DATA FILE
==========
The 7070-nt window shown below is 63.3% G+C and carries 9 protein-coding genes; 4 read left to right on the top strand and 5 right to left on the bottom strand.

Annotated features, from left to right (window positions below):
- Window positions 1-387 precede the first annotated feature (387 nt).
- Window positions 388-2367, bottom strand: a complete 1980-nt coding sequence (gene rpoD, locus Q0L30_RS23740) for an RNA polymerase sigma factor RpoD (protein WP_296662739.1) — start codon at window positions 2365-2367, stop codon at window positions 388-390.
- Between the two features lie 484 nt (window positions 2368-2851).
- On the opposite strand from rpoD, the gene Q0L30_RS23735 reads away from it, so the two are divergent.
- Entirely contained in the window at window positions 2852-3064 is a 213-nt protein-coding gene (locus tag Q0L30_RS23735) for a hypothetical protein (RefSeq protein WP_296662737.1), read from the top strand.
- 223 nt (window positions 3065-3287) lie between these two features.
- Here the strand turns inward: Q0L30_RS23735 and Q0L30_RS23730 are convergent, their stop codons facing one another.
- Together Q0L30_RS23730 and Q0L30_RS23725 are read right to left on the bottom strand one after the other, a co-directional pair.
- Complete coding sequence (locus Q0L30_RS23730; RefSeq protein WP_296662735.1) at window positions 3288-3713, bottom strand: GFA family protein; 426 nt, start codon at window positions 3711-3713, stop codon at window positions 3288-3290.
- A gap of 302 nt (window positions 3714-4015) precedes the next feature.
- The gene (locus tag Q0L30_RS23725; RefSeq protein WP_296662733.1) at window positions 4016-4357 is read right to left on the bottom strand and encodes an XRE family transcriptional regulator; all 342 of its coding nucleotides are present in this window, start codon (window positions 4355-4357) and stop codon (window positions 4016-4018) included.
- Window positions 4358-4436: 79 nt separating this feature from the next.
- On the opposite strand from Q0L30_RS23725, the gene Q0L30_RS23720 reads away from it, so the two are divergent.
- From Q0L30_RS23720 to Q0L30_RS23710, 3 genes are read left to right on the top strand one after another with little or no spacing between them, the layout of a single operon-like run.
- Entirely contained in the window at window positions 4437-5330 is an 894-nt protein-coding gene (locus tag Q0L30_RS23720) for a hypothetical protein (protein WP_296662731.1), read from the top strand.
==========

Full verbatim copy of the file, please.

The 7070-nt window shown below is 63.3% G+C and carries 9 protein-coding genes; 4 read left to right on the top strand and 5 right to left on the bottom strand.

Annotated features, from left to right (window positions below):
- Window positions 1-387 precede the first annotated feature (387 nt).
- Window positions 388-2367, bottom strand: a complete 1980-nt coding sequence (gene rpoD, locus Q0L30_RS23740) for an RNA polymerase sigma factor RpoD (protein WP_296662739.1) — start codon at window positions 2365-2367, stop codon at window positions 388-390.
- Between the two features lie 484 nt (window positions 2368-2851).
- On the opposite strand from rpoD, the gene Q0L30_RS23735 reads away from it, so the two are divergent.
- Entirely contained in the window at window positions 2852-3064 is a 213-nt protein-coding gene (locus tag Q0L30_RS23735) for a hypothetical protein (RefSeq protein WP_296662737.1), read from the top strand.
- 223 nt (window positions 3065-3287) lie between these two features.
- Here the strand turns inward: Q0L30_RS23735 and Q0L30_RS23730 are convergent, their stop codons facing one another.
- Together Q0L30_RS23730 and Q0L30_RS23725 are read right to left on the bottom strand one after the other, a co-directional pair.
- Complete coding sequence (locus Q0L30_RS23730; RefSeq protein WP_296662735.1) at window positions 3288-3713, bottom strand: GFA family protein; 426 nt, start codon at window positions 3711-3713, stop codon at window positions 3288-3290.
- A gap of 302 nt (window positions 3714-4015) precedes the next feature.
- The gene (locus tag Q0L30_RS23725; RefSeq protein WP_296662733.1) at window positions 4016-4357 is read right to left on the bottom strand and encodes an XRE family transcriptional regulator; all 342 of its coding nucleotides are present in this window, start codon (window positions 4355-4357) and stop codon (window positions 4016-4018) included.
- Window positions 4358-4436: 79 nt separating this feature from the next.
- On the opposite strand from Q0L30_RS23725, the gene Q0L30_RS23720 reads away from it, so the two are divergent.
- From Q0L30_RS23720 to Q0L30_RS23710, 3 genes are read left to right on the top strand one after another with little or no spacing between them, the layout of a single operon-like run.
- Entirely contained in the window at window positions 4437-5330 is an 894-nt protein-coding gene (locus tag Q0L30_RS23720) for a hypothetical protein (protein WP_296662731.1), read from the top strand.